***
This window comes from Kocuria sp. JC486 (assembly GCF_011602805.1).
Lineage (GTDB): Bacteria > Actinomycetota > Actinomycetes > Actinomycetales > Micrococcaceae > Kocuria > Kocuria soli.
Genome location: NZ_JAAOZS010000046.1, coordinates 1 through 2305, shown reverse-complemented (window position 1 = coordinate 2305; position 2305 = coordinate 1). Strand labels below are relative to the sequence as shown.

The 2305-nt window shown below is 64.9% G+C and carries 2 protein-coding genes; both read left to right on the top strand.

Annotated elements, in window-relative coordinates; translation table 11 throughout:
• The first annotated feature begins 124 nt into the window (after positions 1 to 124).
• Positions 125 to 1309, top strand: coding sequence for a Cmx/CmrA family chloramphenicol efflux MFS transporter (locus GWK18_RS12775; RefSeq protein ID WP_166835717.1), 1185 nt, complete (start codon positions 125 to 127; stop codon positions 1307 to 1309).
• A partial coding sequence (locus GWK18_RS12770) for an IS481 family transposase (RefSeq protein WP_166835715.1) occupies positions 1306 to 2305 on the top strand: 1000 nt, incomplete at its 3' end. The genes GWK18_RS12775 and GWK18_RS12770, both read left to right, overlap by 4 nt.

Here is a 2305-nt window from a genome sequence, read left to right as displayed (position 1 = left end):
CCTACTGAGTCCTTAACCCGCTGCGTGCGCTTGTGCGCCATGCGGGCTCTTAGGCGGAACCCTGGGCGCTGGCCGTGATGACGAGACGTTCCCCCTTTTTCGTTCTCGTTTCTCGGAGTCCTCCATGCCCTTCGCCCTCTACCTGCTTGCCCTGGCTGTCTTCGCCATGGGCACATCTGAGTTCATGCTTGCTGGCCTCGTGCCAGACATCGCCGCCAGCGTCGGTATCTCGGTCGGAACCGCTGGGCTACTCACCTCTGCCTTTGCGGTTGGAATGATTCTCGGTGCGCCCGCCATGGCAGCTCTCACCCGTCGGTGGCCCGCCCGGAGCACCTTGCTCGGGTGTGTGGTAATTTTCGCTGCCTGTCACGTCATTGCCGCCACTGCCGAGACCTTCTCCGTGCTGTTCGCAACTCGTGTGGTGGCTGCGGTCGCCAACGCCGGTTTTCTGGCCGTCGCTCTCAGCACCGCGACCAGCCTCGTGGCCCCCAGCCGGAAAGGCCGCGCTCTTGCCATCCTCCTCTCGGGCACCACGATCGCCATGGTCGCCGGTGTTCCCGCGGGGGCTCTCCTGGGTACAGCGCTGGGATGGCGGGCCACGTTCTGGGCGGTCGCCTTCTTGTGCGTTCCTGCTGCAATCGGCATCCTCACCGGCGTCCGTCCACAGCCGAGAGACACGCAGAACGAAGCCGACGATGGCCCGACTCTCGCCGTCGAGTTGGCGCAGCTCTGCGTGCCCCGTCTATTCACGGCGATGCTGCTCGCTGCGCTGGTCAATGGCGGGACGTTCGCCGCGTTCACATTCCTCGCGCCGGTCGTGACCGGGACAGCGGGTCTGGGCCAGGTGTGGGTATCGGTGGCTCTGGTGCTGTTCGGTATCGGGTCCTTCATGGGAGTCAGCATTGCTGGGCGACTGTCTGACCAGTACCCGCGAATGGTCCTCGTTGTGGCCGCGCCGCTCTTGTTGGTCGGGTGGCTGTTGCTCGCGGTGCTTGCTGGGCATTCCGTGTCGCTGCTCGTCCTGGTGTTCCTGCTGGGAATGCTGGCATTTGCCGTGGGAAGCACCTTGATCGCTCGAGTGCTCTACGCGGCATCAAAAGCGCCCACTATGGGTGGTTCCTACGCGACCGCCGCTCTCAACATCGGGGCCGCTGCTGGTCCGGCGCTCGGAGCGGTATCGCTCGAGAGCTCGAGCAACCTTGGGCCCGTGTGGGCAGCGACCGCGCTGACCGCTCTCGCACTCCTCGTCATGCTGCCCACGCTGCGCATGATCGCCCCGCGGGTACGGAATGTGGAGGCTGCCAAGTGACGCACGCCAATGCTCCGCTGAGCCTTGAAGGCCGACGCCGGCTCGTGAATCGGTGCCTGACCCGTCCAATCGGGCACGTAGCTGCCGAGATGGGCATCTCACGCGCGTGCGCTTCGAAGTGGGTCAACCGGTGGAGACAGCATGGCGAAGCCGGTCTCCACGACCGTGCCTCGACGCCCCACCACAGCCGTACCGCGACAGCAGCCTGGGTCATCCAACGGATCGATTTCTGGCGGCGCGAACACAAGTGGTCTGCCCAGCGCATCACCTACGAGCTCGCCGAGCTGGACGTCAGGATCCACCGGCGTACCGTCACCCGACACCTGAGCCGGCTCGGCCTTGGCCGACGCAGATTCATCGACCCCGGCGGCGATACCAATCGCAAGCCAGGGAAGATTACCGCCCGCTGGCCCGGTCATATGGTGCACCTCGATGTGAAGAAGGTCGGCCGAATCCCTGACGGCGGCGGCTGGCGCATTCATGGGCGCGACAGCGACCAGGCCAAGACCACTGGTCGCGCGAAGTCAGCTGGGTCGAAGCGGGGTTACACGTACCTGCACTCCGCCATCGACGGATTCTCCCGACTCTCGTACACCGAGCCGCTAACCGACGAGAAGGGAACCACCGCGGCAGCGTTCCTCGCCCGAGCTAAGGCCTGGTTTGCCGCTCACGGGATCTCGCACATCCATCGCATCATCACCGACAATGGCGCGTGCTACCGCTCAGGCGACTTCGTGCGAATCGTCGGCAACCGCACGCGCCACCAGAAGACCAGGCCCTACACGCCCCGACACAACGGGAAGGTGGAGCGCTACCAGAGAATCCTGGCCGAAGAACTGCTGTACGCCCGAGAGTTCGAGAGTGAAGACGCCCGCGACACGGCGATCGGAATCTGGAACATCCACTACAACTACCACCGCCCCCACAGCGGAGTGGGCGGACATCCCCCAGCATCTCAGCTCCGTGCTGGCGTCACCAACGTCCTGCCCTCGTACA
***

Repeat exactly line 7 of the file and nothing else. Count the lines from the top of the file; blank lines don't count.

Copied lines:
• Positions 125 to 1309, top strand: coding sequence for a Cmx/CmrA family chloramphenicol efflux MFS transporter (locus GWK18_RS12775; RefSeq protein ID WP_166835717.1), 1185 nt, complete (start codon positions 125 to 127; stop codon positions 1307 to 1309).